The slow economic recovery advantaged Republicans entering the election, but momentum in Senate races and swing states faltered as the Obama campaign attacked radical policies on abortion, equal pay and contraception access. Women, especially younger women, did not favor these policies, and women voted for Democrats by a huge margin. The conservative movement must emerge from this election with moderated positions on women’s issues if they expect to win elections in the future.

Obama’s voters are a diverse and incorporative coalition of minorities, the youth, women and white Americans. The Latino vote strongly supported Obama; they will grow as a share of the vote in 2016. The president’s ability to draw on demographic shifts moved the states of Colorado, Nevada, New Mexico and Virginia into the Democratic column in 2012. Republicans need to moderate positions on immigration, higher education, and social issues to attract diverse groups.

With this outstanding mandate, the Democrats will legislate on a variety of issues. Immigration reform will certainly be on the docket and could bring with it a loosening of restrictions, tightening of border, and easing the judicial attack on productive immigrants that do not have papers. The president can emphasize responsible energy policy involving wind, solar, nuclear and fossil fuels to reduce American dependence on foreign oil and attempt to repair and restore the nation’s environment.

A Democratic Justice Department and the appointments to the courts will provide a much needed boost to civil rights protection in the U.S. Perhaps most importantly, the president for the next four years will nominate one to three justices to the Supreme Court. Obama can overturn the conservative majority that has destroyed campaign finance law and affirmed the inequality that plagues our economy and society.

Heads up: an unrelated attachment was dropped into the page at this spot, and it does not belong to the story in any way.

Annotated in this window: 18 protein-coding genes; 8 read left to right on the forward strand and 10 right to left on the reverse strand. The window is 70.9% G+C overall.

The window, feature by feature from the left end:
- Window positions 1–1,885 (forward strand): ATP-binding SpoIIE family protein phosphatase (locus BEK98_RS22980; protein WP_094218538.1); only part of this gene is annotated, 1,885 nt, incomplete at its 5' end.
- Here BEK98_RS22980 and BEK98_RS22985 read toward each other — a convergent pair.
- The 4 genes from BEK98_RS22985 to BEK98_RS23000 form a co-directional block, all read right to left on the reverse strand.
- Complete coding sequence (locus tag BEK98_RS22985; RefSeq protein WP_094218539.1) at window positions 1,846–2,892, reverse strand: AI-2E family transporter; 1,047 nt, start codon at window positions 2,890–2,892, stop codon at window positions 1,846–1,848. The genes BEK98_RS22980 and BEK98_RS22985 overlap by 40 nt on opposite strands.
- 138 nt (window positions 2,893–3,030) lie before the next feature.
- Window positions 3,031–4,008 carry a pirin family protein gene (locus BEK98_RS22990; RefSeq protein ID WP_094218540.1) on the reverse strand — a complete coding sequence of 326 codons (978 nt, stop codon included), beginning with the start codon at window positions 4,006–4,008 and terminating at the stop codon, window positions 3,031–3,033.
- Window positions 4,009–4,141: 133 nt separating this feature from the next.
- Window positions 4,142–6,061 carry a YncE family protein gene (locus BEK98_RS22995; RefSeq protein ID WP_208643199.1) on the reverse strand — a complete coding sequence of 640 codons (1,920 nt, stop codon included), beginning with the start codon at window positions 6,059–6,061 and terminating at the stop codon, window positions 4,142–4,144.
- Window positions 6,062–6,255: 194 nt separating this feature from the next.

The 2012 election has reaffirmed the promise of Teddy Roosevelt, Franklin Roosevelt, Lyndon Johnson and the Founding Fathers. America can have liberty and equality; the second Obama term will bolster the past four years and attempt to rein in corporate control of the political process and the economy.

This President is consequential and our country will see a brighter future.

Forward.

Zac Bears is a Collegian columnist and can be reached at ibears@student.umass.edu.

Comments
4 Responses to “Liberal Landslide”
  1. Dr. Ed Cutting says:

    ENOUGH!

    Todd Akin’s comments on pregnancy resulting from rape are a true disservice to rape victims. If a woman who has been raped goes to the hospital and agrees to let them do to her what the protocol is to do, she is no more likely to get pregnant than *I* am, and I am male.

    I’m not saying what they do isn’t invasive — it is. How exactly do you think they get the semen sample to both run through DNA testing and to introduce at trial — they get it out from inside of her. And beyond that, let me just say that modern medicine may be insensitive but it also is pretty good at both preventing a woman who has been raped from getting pregnant and almost as good at preventing STDs, with a shot of penicillin in each buttock.

    But there is not going to be a pregnancy after this….

  2. Kris says:

    And the award for Most Delusional goes to…

  3. David Hunt '90 says:

    The impending economic collapse is now inevitable.

    When it happens, and you’re starving, don’t say you weren’t warned.

  4. Jamie says:

    The Democrats won’t legislate on anything. The Republicans still control the House. In fact, every single branch of government is controlled by the exact same party as before the election. The Presidency and the Senate stayed with the Democrats, the House stayed with the Republicans. When all is said and done, the results of this election can be summed up in three words:
    …*drumroll*…
    Absolutely. Nothing. Changed.